EFT – tapping your way through a pandemic, a worldwide movement, and your daily anxieties

As some of you may know, and as many can relate, I have anxiety. For many of us, our anxiety has largely been exacerbated during this time. While my personal situation during this worldwide pandemic has been truly a blessing, and many are far less fortunate than I, there are still aspects of this time that have put me into anxious spiral. In addition, the conversations around and continued learning of racism and the Black Lives Matter movement has added to a lot of the concern, stress, and anxiety. While all of this is extremely important and I by no means intend to take away from or diminish the responsibility of people in doing this work, maintaining mental health practices and decreasing anxiety so we can continue the conversations we need to be having is also necessary.

In order to help others, you must help yourself.

Throughout quarantine, I have significantly increased daily practices in meditation, yoga, and self care, which have aided in significant overall improvements. However, when I feel a particularly crippling wave heading my way, I have started implementing EFT practices and felt wonderful results for my anxieties.

If you haven’t heard of EFT, I believe it can be an extremely helpful technique, especially while we are distanced in so many ways. EFT, or emotional freedom technique, is a tapping technique to help reduce anxiety. It is based on similar principles to acupuncture and the points on your body that can effect your mood, health, wellness, and more. For me, EFT has been especially enjoyable because it is free, personalized, easy, and requires no doctors visit, therapists office, or prescription. I have not found a prescription that suited my needs and am not actively on a therapy routine, and while I am no doctor and not suggesting anyone use EFT to replace the medications and support systems you need, it has been an easy supplement to my daily mental health routine that is simple and anyone can do.

Here are some basic steps below:

  1. Start by identifying, if possible, the root of the anxiety
    • This can be hard, especially for me when I often have generalized anxiety that I struggle to pinpoint or find triggers of.
    • What works best for me is to acknowledge my feelings around the anxiety in the moment, identify any common denominators, and try to use whatever phrase I can come up with to verbalize the problem to myself
    • For example, anxiety can come on for me often times when I have been laying on the couch for several hours at a time, binge watching seemingly mindless tv (Gossip Girl, RHONY, or the like) and comparing myself in countless ways to characters or situations I am seeing. I then often realize these feelings come on because I am perceiving myself as lazy, or wasting time or letting my life slip past me, or I am a failure. I often uncontrollably fear I will not amount to “someone”.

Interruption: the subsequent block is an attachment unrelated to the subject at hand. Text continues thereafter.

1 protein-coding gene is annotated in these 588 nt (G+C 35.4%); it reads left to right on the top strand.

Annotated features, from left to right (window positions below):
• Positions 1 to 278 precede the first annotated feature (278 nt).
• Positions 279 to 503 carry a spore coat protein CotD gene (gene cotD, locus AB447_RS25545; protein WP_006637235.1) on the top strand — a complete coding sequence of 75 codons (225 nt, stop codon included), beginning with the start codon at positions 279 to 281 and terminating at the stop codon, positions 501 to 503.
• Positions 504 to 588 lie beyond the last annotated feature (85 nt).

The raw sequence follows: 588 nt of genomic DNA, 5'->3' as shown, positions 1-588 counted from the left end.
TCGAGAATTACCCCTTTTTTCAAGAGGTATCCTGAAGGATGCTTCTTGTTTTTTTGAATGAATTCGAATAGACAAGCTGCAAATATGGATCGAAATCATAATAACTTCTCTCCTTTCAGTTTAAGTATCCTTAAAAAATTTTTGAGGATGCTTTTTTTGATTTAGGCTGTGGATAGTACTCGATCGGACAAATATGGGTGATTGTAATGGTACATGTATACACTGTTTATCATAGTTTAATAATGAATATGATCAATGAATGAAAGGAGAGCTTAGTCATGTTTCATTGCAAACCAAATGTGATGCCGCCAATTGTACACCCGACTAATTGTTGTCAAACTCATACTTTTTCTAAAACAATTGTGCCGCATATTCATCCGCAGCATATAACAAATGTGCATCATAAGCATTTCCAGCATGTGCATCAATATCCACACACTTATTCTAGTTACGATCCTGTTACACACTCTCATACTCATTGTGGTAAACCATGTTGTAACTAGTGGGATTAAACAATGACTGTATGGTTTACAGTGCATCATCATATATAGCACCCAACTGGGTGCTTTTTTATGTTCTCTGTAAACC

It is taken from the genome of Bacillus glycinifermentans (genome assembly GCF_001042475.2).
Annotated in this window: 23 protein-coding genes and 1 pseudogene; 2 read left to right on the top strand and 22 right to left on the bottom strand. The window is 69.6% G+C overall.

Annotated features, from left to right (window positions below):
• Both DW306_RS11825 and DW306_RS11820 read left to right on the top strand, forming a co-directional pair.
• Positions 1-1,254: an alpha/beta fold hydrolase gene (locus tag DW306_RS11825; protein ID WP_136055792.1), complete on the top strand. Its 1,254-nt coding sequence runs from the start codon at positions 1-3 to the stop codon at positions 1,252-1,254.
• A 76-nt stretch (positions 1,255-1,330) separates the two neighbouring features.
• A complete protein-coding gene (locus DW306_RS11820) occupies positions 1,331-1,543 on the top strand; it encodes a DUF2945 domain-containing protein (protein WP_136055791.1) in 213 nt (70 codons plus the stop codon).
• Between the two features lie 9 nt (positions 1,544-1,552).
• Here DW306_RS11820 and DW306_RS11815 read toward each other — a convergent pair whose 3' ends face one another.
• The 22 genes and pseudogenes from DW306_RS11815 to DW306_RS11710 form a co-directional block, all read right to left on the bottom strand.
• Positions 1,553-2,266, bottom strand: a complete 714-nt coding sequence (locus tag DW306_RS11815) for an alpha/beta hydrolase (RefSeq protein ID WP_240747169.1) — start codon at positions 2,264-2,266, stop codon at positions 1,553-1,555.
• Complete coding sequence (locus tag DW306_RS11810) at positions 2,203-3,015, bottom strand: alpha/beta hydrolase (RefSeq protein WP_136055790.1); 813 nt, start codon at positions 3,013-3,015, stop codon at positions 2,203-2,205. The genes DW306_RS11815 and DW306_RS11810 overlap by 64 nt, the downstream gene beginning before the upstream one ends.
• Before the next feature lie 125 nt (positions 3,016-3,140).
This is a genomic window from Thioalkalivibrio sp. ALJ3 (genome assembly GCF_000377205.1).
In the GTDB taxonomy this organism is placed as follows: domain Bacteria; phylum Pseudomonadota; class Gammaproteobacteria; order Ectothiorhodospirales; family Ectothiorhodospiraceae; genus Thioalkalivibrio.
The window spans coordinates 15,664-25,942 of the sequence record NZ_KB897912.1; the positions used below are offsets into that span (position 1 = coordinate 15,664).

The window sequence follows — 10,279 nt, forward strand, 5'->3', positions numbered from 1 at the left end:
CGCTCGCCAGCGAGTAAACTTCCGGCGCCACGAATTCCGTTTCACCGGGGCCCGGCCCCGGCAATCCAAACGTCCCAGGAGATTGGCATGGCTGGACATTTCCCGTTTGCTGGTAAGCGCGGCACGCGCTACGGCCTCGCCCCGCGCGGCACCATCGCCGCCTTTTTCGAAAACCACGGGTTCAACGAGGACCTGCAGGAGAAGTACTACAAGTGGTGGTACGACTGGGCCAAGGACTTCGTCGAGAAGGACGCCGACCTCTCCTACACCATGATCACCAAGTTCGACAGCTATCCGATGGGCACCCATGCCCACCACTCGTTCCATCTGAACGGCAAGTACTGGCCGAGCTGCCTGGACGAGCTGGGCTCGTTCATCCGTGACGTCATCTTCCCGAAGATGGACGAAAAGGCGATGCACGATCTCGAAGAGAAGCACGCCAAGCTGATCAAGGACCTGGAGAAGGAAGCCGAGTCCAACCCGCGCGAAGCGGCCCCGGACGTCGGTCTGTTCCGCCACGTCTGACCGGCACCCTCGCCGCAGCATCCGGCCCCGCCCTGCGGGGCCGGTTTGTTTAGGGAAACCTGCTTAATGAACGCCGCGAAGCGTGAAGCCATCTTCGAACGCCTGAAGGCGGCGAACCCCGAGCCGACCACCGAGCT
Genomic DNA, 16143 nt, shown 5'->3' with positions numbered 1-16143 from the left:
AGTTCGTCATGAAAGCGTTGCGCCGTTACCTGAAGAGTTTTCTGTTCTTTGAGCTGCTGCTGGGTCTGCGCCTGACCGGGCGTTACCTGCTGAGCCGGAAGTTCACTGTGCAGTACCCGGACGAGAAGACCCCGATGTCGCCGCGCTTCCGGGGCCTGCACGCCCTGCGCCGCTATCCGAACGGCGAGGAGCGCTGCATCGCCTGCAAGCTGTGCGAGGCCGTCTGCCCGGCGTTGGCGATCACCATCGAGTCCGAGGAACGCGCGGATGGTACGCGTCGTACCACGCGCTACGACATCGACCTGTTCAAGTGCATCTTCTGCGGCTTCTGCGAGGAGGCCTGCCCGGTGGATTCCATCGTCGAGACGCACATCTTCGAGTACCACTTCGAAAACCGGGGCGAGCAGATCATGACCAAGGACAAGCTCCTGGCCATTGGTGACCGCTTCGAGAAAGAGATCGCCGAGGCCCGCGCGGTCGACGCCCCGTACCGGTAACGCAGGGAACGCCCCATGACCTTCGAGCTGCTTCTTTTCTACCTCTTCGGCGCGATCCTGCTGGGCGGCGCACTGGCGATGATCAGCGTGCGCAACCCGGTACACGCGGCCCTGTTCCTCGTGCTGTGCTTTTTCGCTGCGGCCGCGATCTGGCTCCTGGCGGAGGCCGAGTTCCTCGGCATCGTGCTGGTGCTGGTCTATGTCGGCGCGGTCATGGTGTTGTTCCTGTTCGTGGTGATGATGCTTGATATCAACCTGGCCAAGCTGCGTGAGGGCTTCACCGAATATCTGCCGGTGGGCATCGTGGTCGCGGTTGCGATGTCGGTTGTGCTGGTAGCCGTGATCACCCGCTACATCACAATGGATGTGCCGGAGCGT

2. While tapping the side of your hand (karate chop point), repeat to yourself “Even though I have insert problem, I deeply and completely accept myself” three times.
    • Following the example above, the sentence I would repeat to myself would be “Even though I am not where I want to be in life, I deeply and completely accept myself”.
    • For this and all following tapping, I use my middle finger to gently and repeatedly tap. It is neither fast nor slow, but it is an intentional tapping that I am focused on while I repeat my mantra to myself and go through the exercise
  3. Then, tap each of the following zones 7 times in this order:
    • start of the eyebrow
    • outer corner of the eye
    • under eye
    • under nose/above lips
    • center chin
    • start of the collarbone
    • under the arm
    • top of the head
  4. Repeat steps 1-4 until anxiety reduces

I hope you find this technique helpful for you as we all navigate the pandemic, the worldwide movement, and the difficulties we face in our personal lives. Acknowledging my anxiety, sitting with it, facing it, and accepting ourselves in spite of it is the healthiest way for me to heal it more quickly and for longer periods of time.

If you have any questions about EFT or other practices I am implementing in quarantine, please leave a comment below.

Please know you are loved, supported, appreciated, and needed in this world!

where do friendships go to die?

we all know that not every friendship can last forever. like boyfriends, apartments, and hairstyles (thank god), sometimes friends are better for a certain season of life than for the whole ride. but how do we know when that time has come to let a friendship go?